I'd hoped to do even better this year. After all, theoretically we're settled now, the moving over, the travelling perhaps less ambitious (in fact, we have a few plans up our sleeves, but nothing's sorted yet). There should be time for more attention to my Reading Blog.
While the cold/flu I'm (crosses fingers, knocks wood) leaving behind has sat me down for more reading time, it robbed me of the energy for writing about what I've read. I'm hoping I can change that pattern next month, but for now, I'll just tell you quickly what I've read this year, and then perhaps you can share your Just-Read list...
Not surprisingly, given my sad invalid state at the year's start, there's a high proportion of mysteries and light reading. I should also note that my reading was driven in part by having several books I had on hold at the library become unexpectedly available. Some of them were high-demand, and I couldn't risk saying "Not right now" and seeing them disappear for months. . . .
That's how I began the year with Michael Connelly's The Wrong Side of Good-bye. It's the first Harry Bosch mystery I've read for at least a couple of years (somehow I haven't been caught by Connelly's Lincoln Detective), and it was okay but without the development of Bosch's character which has been a central appeal for me. I'll probably read the next one, if there is one, but sadly, I'm feeling a bit ho-hum about this (probably Connelly is as well, thus Harry's Lincoln-driving half-brother).
Libraries are dangerous places if you're trying to control your reading and proceed through your To-Be-Read lists in an orderly fashion. If you have as little discipline as I do and you spot titles you'd forgotten about but wanted to read . . . . which is how Dionne Brand's Love Enough came home with me. Brand is a Canadian poet, novelist, essayist, memoirist whose work explores, if I can be so crude as to condense, both longing and belonging, individual identity and community. Her writing is always demanding but always -- even when, as she often does, she's writing about traumatic historical/political events, indicting colonial, imperialistic horrors--always her writing is beautiful, lyrical. This novel is slight, and despite an unavoidably central violent thread, it's surprisingly delicate, tentative, impressionistic even. Intersecting narratives follow several characters over a short period across the city of Toronto, which returns as a favourite character of Brand's work. Somehow, although the novel is slight, and the period it covers is very limited (the immediate wake of the (violent) action which provides its momentum), it draws clear lines between various characters' actions and their "root causes" (without ever being as simplistic as my scare quotes might imply). And as all of Brand's work seems to, and as the title emphasises, the novel seems to balance the personal against the political, and to wonder if our love for each other (and she can be so good on the complications of relationship) can be enough to overcome the social and political realities we're caught up in.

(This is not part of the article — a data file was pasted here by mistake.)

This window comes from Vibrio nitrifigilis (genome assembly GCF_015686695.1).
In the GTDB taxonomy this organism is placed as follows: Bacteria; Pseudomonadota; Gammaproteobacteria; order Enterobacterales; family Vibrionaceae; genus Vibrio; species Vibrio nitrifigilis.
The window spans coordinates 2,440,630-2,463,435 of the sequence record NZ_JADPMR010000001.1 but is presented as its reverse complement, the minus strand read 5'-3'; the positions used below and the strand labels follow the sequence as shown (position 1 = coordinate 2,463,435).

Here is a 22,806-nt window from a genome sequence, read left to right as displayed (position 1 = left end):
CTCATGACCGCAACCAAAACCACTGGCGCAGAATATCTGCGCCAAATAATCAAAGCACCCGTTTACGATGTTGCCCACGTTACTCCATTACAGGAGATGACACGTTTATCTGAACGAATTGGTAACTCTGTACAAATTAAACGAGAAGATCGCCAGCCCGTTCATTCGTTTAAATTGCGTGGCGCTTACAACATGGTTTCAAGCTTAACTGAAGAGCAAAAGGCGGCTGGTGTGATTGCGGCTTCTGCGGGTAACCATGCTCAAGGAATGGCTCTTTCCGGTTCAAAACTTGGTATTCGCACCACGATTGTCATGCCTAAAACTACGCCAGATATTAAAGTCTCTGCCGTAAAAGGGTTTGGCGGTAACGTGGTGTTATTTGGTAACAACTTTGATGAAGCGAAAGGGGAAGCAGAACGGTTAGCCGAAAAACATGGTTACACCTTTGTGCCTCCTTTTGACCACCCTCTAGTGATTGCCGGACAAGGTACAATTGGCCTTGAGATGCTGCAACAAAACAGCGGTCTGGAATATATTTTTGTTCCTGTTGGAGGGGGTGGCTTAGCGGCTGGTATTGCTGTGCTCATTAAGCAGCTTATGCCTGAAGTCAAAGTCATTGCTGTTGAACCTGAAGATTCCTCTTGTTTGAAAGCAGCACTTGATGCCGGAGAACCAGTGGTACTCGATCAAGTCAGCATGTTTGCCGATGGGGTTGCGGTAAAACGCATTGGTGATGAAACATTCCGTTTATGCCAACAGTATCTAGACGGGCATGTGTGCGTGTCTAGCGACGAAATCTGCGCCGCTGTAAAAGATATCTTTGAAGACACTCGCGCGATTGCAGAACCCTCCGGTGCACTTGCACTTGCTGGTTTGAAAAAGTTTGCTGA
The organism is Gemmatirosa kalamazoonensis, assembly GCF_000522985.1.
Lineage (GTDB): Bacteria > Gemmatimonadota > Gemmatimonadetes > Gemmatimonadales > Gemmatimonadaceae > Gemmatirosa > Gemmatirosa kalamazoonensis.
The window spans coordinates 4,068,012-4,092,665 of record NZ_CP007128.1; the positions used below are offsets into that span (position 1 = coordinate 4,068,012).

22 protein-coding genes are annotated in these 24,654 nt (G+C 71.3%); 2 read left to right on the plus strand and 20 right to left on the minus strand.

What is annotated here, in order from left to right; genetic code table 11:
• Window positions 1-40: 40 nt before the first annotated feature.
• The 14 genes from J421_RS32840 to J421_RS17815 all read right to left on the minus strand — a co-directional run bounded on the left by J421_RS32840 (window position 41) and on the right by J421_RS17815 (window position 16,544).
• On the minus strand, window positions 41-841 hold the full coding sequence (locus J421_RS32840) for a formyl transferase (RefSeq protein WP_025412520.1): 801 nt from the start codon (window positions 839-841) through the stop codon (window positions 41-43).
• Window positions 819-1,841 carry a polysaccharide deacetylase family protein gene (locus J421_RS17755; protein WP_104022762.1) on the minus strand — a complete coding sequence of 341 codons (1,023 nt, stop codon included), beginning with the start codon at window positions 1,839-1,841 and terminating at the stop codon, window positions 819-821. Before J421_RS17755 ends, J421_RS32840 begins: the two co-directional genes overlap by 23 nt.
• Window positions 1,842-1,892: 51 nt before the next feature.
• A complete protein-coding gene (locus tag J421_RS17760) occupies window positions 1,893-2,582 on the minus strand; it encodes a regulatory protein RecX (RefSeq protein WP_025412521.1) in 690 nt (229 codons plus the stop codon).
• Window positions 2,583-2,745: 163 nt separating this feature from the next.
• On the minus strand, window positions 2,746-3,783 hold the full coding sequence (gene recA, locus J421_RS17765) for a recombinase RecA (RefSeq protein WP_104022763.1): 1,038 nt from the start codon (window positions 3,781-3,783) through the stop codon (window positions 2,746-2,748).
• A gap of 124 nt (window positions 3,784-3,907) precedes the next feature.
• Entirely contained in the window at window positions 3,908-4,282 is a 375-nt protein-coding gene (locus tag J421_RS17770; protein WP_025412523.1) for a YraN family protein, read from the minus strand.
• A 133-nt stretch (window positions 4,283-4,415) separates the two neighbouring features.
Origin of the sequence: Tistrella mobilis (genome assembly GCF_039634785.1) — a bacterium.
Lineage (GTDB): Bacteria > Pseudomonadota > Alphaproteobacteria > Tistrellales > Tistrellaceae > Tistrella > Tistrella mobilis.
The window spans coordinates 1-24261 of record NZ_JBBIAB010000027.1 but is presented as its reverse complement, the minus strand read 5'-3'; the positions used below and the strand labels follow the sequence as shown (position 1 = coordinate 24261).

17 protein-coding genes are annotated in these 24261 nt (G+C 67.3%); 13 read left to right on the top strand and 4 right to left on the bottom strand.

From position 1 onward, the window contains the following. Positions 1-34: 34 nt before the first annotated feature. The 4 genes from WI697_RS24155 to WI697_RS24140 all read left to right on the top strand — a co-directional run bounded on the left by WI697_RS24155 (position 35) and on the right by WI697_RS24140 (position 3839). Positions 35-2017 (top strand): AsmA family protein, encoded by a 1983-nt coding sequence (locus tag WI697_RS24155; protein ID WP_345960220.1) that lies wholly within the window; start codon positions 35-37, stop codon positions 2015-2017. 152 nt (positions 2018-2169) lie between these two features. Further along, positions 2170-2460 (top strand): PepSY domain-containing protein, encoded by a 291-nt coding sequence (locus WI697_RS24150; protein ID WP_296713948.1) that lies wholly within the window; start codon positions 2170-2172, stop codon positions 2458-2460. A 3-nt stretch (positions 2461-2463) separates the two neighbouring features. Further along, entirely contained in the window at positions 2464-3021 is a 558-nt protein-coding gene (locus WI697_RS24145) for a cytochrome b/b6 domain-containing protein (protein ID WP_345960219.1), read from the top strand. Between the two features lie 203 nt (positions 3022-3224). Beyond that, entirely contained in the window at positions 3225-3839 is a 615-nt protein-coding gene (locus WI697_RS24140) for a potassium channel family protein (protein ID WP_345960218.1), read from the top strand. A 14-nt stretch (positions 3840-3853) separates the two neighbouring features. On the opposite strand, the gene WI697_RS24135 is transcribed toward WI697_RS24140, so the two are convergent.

Yes, another important novel that I've seriously under-reviewed, but so far, remember, I've only intended this blog as a place to (briefly!) record and respond to my reading -- and, hopefully, to generate a bit of conversation around mine and yours....